The French laissez‐faire school of Jean‐Baptiste Say (1767–1832) and Frédéric Bastiat (1801–1850) advanced the classical model of Adam Smith by championing the boundless possibilities of open trade and a free entrepreneurial economy. J.-B. Say, known as the “French Adam Smith,” developed Say’s law of markets, which became the fundamental principle of classical macroeconomics. Say’s law, often characterized as “supply creates its own demand,” focused on the idea that savings, capital investment, and entrepreneurship—all elements of the supply side of the economy—are the keys to economic growth, and that rising consumption is the effect, not the cause, of prosperity.
Bastiat, a brilliant French journalist, was an indefatigable advocate of free trade and of laissez‐faire policies, a passionate opponent of socialism, and an unrelenting debater and statesman. Bastiat was unrivaled in exposing fallacies, condemning such popular clichés as “war is good for the economy” and “free trade destroys jobs.” In his classic essay The Law, Bastiat established the proper social organization best suited for a free people, one that “defends life, liberty, and property … and prevents injustice.” Under this legal system, “if everyone enjoyed the unrestricted use of his faculties and the free disposition of the fruits of his labor, social progress would be ceaseless, uninterrupted, and unfailing.”
The British economists Thomas Robert Malthus (1766–1834), David Ricardo (1772–1823), and John Stuart Mill (1806–1873) continued the classical tradition in supporting the virtues of thrift, free trade, limited government, the gold standard, and Say’s law of markets. In particular, Ricardo vigorously and effectively advocated an anti‐inflation, gold‐backed British pound, as well as repeal of both the Corn Laws, England’s notoriously high tariff wall on wheat and other agricultural goods, and the Poor Laws, England’s modest welfare system.
Unfortunately, after Adam Smith, classical economics suffered from a serious flaw that provided ammunition to Marxists, socialists, and the critics of capitalism. Smith’s disciples, especially Malthus, Ricardo, and Mill, promoted an antagonistic model of capitalism that gave classical economics a baleful reputation, leading English critic Thomas Carlyle to label it “the dismal science.” Instead of focusing on Smith’s creation of wealth and harmony of interests, they emphasized the distribution of wealth, the conflict of interests, and a labor theory of value.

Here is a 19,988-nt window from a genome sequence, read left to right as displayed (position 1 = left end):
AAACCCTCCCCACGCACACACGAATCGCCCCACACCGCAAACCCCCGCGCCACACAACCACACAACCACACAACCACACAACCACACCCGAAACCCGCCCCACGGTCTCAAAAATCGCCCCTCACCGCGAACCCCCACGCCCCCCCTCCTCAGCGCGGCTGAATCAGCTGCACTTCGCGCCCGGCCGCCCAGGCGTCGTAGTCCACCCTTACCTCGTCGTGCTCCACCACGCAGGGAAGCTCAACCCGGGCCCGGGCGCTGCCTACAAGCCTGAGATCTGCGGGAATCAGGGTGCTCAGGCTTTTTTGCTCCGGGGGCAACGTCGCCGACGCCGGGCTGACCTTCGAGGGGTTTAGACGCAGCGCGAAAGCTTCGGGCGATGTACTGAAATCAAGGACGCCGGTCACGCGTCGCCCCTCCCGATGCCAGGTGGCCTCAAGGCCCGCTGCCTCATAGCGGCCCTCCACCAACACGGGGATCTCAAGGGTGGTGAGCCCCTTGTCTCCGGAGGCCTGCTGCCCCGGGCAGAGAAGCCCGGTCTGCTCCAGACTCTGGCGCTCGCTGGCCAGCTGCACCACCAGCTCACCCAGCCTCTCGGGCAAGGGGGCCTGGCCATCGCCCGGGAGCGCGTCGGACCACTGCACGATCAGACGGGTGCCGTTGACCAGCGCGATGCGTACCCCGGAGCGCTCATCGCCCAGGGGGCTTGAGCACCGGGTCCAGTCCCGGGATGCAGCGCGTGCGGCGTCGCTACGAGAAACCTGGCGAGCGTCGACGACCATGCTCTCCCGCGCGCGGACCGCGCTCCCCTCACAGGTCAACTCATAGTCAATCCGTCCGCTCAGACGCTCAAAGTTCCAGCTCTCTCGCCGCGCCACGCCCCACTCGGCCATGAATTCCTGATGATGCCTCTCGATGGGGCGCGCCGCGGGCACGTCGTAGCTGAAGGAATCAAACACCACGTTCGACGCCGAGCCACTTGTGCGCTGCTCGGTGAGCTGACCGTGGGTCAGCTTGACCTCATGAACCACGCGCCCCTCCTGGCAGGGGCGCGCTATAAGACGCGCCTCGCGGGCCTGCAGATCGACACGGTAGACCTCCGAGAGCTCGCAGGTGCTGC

In his famous Essay on Population, Thomas Malthus asserted that pressures on limited resources and a tendency for the population to constantly increase would keep most workers close to the edge of subsistence. His thesis underlines the gloomy and fatalistic outlook of many scientists and social reformers who forecast poverty, death, misery, war, and environmental degradation due to an ever‐expanding population and unbridled economic growth. Malthus remained true to Smith’s laissez‐faire roots by opposing government programs to alleviate poverty and control population growth, but he failed to comprehend the role of prices and property rights as an incentive to ration scarce resources. He also misunderstood the dynamics of a growing entrepreneurial economy through the creation of new ideas and technology. Medical breakthroughs, the agricultural revolution, and economic growth have postponed the Malthusian Armageddon, perhaps indefinitely.
Apart from his many positive contributions to economics, David Ricardo created an alternative “distribution” model, where workers, landlords, and capitalists fought over the economy’s desserts. He endorsed a Malthusian “iron law of wages,” where wages are constantly under pressure from an excess supply of labor. In Ricardo’s fatalistic system, wages tend toward subsistence levels, there is a long‐term decline in profits, and landlords reap unjust returns. Karl Marx and the socialists exploited Ricardo’s hostile system of class conflict and labor theory of value, concluding that all interest and profit obtained by capitalists must be “surplus” value unjustly extracted from the true earnings of the working class.